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The sun shines on over 300 days a year in Mallorca, so it’s not surprising that the island has a lot of sundials – which are part of its cultural heritage. The island is said to have around a thousand – some three hundred of which are in Palma alone. It’s one of the highest concentrations of sundials in Europe.

For a different activity in Mallorca, you could make an excursion to seek out some of these clever timepieces.


The best places to look for sundials are churches, convents, historic buildings, and some of the ‘plazas’ in Palma. One of Palma’s most interesting sundials is not on a wall but on the ground next to the maritime customs building at Carrer del Moll. You play the part of the ‘hand’, following the instructions on the adjacent plaque. Kids will enjoy this.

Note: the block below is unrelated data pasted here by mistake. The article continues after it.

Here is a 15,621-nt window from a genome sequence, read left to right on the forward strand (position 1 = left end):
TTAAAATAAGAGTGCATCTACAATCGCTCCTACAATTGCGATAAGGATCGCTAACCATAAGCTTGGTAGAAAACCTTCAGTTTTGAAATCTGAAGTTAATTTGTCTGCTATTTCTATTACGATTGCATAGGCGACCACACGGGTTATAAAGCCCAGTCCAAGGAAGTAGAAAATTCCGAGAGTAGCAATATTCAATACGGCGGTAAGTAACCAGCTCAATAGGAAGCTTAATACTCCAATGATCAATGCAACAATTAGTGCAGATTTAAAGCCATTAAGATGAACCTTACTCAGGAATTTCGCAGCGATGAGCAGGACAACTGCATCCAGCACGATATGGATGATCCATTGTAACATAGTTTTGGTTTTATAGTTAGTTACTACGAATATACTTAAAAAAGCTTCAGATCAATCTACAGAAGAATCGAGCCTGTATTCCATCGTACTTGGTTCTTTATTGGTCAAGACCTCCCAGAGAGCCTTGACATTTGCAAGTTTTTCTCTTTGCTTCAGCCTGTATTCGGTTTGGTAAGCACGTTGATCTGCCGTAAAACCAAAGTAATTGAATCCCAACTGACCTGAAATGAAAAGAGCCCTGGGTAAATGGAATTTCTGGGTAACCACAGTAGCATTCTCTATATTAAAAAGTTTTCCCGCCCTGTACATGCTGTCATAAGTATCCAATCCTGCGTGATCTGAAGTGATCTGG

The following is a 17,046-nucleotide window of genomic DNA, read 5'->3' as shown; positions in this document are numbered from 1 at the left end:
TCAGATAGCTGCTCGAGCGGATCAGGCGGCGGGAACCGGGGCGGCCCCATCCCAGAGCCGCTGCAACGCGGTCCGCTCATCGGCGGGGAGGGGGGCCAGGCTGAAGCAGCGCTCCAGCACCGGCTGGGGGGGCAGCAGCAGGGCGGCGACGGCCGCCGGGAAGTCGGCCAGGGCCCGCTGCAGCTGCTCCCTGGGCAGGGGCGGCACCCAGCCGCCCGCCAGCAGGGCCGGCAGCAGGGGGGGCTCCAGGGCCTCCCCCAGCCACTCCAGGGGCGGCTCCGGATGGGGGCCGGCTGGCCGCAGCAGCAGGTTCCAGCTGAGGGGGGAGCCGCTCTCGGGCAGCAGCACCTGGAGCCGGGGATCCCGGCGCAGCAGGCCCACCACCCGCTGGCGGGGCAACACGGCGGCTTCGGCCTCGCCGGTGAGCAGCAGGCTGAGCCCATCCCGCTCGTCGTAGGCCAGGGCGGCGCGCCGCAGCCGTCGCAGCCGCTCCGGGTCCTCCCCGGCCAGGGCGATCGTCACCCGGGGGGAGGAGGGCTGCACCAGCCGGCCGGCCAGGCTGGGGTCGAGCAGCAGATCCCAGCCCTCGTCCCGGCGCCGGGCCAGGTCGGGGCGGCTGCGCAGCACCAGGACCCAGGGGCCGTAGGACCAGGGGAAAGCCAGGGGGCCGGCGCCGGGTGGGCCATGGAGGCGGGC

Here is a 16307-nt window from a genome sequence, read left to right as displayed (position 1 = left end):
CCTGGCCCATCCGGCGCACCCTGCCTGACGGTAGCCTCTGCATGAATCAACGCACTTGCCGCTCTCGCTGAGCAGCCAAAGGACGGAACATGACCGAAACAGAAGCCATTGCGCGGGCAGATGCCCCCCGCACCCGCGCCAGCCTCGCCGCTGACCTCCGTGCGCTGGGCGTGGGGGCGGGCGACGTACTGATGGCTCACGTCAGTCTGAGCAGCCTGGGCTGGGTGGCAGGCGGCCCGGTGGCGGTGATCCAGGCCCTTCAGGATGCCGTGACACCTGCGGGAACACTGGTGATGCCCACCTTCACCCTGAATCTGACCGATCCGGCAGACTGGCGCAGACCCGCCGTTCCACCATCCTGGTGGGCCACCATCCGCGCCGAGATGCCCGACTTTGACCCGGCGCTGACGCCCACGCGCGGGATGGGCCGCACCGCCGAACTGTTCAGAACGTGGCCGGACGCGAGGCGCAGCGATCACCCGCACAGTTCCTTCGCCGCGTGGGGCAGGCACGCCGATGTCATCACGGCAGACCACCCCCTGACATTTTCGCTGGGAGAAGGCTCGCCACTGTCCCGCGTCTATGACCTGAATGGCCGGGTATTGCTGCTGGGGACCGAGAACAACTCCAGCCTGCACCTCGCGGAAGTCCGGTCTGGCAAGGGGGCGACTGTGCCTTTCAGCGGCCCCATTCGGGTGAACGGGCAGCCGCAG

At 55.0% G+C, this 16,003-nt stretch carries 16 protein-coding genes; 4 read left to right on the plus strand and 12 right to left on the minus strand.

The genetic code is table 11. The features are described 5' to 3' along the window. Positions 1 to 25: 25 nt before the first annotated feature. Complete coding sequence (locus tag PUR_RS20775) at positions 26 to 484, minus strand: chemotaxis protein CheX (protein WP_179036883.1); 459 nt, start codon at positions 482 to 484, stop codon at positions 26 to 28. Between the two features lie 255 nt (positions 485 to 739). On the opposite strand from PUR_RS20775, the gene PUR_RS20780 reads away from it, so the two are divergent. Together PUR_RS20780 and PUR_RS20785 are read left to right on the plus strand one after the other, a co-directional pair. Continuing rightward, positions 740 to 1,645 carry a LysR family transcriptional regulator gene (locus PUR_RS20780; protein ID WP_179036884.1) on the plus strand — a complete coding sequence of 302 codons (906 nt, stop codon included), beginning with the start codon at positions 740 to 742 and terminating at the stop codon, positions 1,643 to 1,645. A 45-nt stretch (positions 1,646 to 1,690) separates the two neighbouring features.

Many of Mallorca’s sundials have fallen into disrepair, but those at Raixa Gardens, the Galatzó finca, and the churches in Alaró and Galilea have been restored.


Most of Mallorca’s sundials are from the 17th and 18th centuries, but there are also some more modern examples. At Lluc monastery, partway up the path towards the calvary, there’s a complicated-looking vertical sundial from 1991 by Rafael Soler. Another of his is in Sóller’s Botanical Garden. Dating from 1998, it is a cubical sundial on a pillar, with different dials on five faces.


If you get the bug for sundials, there’s even a book about the island’s authentic timepieces. ‘Sundials of Mallorca’ is by Miquel Àngel Garciá Arrando.